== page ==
Have you ever wondered what makes a person who he is? When Jesus comes, our bodies will be changed when the mortal body that we now occupy puts on immortality (I Corinthians 13 and 15). Even though our physical appearance will have changed, we will still be the same person. What makes us who we are is our character, and this character is formed by our habits.
When Jesus comes, I am sure that we will not recognize some people. Imagine someone who was very old, and who was deformed because of an accident. When you meet them, all the scars will be gone and they will appear young and healthier than they ever were during their life on this earth. You probably would not recognize them by their appearance, but you will know them because they will have the same habits and personality as they had when you knew them in this world.
Job knew that he would be the same person when He met His God. While he laid suffering from the boils that encompassed his body, he looked forward to the great day when he would meet his Maker. He said about this, “Whom I shall see for myself, And my eyes shall behold, and not another. How my heart yearns within me!” Job 19:27. Job’s body was so sick and wounded that he may not have been recognizable to his friends, but when Jesus comes, he will not have any boils; he will have a completely new, healthy body. Yet, he will still be the same person with the same thoughts, the same emotions and the same habits that he had developed in this life.
“We shall be individually, for time and eternity, what our habits make us.” Testimonies, vol. 4, 452. Now that can be a very wonderful thought if our habits are good, or it can be a rather discouraging thought if our habits are not good. Thank the Lord that in His power our habits can change, because every one of us have developed some that are undesirable that we would like to change. However, changing our habits is not an easy thing to do. Jeremiah wrote, “Can the Ethiopian change his skin or the leopard his spots? Then may you also do good who are accustomed to do evil.” Jeremiah 13:23. Day by day, as we form habits, they become more and more firmly established and someday, when we are sealed, they will never be able to be changed. Either we will be sealed with good habits or we will be sealed with bad habits.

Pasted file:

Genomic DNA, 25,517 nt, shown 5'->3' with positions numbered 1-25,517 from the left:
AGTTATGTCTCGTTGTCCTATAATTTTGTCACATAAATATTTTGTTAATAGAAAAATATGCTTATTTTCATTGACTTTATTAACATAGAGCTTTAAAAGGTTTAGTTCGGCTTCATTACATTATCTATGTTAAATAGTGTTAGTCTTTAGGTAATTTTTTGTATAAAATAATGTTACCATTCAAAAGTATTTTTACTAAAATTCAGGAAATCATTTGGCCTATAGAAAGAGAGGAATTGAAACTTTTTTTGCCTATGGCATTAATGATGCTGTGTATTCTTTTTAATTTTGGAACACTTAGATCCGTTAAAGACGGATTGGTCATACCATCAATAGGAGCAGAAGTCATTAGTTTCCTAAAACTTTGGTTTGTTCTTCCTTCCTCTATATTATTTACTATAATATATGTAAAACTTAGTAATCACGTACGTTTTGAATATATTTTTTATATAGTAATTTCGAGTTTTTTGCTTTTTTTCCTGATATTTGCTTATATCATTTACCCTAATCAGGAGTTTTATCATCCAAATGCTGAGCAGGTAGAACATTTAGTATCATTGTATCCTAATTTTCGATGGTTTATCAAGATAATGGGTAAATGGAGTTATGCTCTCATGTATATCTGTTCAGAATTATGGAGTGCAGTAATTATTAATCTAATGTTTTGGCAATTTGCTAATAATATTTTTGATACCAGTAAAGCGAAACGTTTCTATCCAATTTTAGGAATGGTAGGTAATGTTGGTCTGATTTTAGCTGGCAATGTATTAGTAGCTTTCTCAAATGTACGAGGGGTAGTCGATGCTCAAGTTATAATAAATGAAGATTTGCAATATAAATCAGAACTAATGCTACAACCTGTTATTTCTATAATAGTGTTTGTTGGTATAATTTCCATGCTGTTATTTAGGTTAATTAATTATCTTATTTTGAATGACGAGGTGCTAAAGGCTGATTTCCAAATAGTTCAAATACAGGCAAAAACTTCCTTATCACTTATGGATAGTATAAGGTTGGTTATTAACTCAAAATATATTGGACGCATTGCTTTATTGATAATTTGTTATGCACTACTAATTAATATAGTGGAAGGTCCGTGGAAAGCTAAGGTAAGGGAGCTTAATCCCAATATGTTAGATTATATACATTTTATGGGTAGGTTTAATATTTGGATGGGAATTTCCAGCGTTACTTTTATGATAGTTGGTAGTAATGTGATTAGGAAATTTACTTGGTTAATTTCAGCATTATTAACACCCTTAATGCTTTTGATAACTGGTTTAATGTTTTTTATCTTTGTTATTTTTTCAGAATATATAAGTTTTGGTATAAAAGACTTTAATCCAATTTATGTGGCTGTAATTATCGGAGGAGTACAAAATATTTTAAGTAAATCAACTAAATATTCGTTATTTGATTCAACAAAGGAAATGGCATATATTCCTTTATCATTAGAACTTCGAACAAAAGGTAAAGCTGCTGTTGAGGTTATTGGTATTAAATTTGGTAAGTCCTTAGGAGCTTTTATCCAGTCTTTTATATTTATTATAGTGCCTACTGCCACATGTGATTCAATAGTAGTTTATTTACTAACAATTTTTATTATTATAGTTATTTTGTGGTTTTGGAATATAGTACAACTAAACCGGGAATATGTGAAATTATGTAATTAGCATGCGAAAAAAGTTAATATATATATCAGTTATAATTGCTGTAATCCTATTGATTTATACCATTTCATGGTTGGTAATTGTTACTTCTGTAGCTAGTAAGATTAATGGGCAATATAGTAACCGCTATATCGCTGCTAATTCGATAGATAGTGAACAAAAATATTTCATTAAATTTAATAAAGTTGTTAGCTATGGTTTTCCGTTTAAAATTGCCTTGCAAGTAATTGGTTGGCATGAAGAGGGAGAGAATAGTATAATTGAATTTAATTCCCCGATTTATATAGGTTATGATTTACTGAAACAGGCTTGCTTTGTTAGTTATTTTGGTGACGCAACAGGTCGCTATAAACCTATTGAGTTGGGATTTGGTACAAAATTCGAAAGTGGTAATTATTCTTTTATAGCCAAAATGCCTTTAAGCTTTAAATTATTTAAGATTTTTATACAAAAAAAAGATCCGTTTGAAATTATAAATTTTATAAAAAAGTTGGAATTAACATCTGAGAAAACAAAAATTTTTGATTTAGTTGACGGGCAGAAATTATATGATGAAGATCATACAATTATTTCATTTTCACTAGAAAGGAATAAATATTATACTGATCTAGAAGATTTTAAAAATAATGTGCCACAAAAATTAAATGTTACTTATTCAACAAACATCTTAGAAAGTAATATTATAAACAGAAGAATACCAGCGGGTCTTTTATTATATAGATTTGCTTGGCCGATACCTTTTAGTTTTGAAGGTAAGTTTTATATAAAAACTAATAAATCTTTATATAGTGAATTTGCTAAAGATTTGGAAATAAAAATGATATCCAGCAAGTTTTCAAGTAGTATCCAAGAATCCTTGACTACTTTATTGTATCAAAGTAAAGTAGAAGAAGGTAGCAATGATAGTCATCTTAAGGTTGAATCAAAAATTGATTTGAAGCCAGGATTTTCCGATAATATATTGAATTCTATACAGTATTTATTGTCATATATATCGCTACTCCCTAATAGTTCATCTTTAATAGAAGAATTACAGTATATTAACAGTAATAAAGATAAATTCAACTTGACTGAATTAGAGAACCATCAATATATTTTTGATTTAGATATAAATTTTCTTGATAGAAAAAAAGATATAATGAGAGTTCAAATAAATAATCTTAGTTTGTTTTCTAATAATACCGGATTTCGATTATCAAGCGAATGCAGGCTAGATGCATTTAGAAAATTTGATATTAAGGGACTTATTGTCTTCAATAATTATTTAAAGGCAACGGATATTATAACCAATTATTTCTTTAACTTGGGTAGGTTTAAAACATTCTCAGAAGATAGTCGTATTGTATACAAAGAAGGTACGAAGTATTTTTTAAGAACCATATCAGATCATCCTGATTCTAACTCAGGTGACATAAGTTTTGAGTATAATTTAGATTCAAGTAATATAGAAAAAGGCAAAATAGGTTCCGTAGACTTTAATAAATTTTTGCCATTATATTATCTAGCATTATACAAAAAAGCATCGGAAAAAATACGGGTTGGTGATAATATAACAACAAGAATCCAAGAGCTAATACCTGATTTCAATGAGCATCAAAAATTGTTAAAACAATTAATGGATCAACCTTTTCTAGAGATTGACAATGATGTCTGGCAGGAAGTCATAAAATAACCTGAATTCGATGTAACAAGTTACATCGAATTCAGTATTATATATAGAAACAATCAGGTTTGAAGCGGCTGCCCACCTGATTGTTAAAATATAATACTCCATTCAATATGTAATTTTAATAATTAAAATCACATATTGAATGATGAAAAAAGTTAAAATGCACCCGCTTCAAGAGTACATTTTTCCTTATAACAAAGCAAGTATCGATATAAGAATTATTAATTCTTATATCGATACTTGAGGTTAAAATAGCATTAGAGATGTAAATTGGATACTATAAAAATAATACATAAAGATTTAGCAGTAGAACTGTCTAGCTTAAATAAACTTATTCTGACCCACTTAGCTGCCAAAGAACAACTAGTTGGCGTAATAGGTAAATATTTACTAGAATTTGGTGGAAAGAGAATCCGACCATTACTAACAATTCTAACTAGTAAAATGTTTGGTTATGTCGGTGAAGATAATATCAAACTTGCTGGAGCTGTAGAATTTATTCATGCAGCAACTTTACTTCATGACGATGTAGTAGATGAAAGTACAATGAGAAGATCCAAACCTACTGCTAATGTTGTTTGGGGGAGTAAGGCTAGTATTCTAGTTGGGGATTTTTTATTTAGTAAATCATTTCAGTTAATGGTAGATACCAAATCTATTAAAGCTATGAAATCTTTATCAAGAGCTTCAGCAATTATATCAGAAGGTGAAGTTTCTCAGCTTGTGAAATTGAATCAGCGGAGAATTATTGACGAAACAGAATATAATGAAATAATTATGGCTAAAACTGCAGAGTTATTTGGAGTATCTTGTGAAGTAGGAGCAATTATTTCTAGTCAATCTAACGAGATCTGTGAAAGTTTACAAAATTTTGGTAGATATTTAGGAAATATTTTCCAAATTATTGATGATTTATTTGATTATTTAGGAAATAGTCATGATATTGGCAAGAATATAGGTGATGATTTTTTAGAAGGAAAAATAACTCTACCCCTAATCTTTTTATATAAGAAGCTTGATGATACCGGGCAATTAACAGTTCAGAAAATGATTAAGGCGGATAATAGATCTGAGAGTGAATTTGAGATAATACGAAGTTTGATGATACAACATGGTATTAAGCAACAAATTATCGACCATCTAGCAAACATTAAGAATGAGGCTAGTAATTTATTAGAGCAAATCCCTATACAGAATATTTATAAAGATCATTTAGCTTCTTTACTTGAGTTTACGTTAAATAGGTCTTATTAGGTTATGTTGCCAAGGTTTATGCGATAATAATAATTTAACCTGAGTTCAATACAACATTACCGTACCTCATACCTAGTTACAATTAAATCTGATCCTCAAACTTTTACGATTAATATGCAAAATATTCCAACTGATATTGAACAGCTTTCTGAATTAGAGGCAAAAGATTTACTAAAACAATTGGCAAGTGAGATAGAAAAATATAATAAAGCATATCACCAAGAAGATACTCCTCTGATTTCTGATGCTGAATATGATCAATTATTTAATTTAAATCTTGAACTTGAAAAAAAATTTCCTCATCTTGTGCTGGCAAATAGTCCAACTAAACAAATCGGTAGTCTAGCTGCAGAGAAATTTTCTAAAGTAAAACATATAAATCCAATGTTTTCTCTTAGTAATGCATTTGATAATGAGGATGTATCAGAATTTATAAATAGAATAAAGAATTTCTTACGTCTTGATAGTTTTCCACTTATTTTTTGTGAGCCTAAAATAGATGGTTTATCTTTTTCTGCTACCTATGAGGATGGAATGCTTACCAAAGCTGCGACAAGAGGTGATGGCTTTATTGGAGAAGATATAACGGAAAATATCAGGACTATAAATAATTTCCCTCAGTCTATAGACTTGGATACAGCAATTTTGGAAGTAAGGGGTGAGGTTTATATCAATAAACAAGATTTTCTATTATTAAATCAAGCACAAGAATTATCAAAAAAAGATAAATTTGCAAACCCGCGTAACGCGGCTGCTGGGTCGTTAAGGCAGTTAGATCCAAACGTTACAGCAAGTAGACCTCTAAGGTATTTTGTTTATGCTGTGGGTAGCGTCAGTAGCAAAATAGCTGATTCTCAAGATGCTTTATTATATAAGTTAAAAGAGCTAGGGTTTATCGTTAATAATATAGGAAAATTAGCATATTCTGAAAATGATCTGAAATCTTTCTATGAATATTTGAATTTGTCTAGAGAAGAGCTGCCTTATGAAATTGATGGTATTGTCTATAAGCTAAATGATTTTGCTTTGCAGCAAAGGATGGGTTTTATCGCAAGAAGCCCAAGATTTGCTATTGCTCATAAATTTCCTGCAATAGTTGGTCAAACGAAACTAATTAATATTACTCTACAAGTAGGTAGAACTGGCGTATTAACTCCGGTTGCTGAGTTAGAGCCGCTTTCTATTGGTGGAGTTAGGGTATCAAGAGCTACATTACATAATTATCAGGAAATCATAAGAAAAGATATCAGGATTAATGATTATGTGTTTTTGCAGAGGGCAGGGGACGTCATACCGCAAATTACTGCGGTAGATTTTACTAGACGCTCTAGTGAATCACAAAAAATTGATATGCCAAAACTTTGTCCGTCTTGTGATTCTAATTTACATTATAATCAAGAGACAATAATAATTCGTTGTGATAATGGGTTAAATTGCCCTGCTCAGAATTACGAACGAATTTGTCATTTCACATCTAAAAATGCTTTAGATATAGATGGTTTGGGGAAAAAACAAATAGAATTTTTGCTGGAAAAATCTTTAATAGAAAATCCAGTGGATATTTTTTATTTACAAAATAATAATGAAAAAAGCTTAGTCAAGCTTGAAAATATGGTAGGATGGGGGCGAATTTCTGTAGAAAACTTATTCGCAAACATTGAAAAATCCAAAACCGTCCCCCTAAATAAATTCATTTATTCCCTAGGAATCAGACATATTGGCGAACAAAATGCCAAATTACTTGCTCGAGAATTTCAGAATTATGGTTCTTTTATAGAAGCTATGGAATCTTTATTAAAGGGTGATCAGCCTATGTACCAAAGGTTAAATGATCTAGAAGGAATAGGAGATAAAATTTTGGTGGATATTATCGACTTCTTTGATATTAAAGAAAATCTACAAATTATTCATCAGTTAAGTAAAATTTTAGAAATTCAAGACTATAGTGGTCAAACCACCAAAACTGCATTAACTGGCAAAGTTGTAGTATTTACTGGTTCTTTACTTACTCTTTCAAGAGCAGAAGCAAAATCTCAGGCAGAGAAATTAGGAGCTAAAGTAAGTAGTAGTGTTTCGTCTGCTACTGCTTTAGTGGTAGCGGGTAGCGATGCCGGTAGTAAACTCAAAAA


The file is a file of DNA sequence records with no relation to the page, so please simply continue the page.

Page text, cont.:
However, there is no need to become disheartened. The Lord can help us do what looks impossible to us, and would be impossible in our own strength. Later, in this article, we will study how the Lord can help us do the seemingly impossible, but first I would like to look at one other aspect of habits that we need to study carefully.
What We Might Have Become
Did you know that there are not only bad habits, which will keep us out of Heaven if they are not overcome, but also good habits which we need to cultivate? There are some habits that may not be such that they would keep us out of heaven, but they could greatly affect us throughout eternity. For years, I struggled with what it means when it describes these habits in Christ’s Object Lessons, 363. Consider it with me carefully, and we will see if we can better understand it. “For all that we might become through the right use of our talents God holds us responsible. We shall be judged according to what we ought to have done, but did not accomplish because we did not use our powers to glorify God. Even if we do not lose our souls, we shall realize in eternity the result of our unused talents. For all the knowledge and ability that we might have gained and did not, there will be an eternal loss.”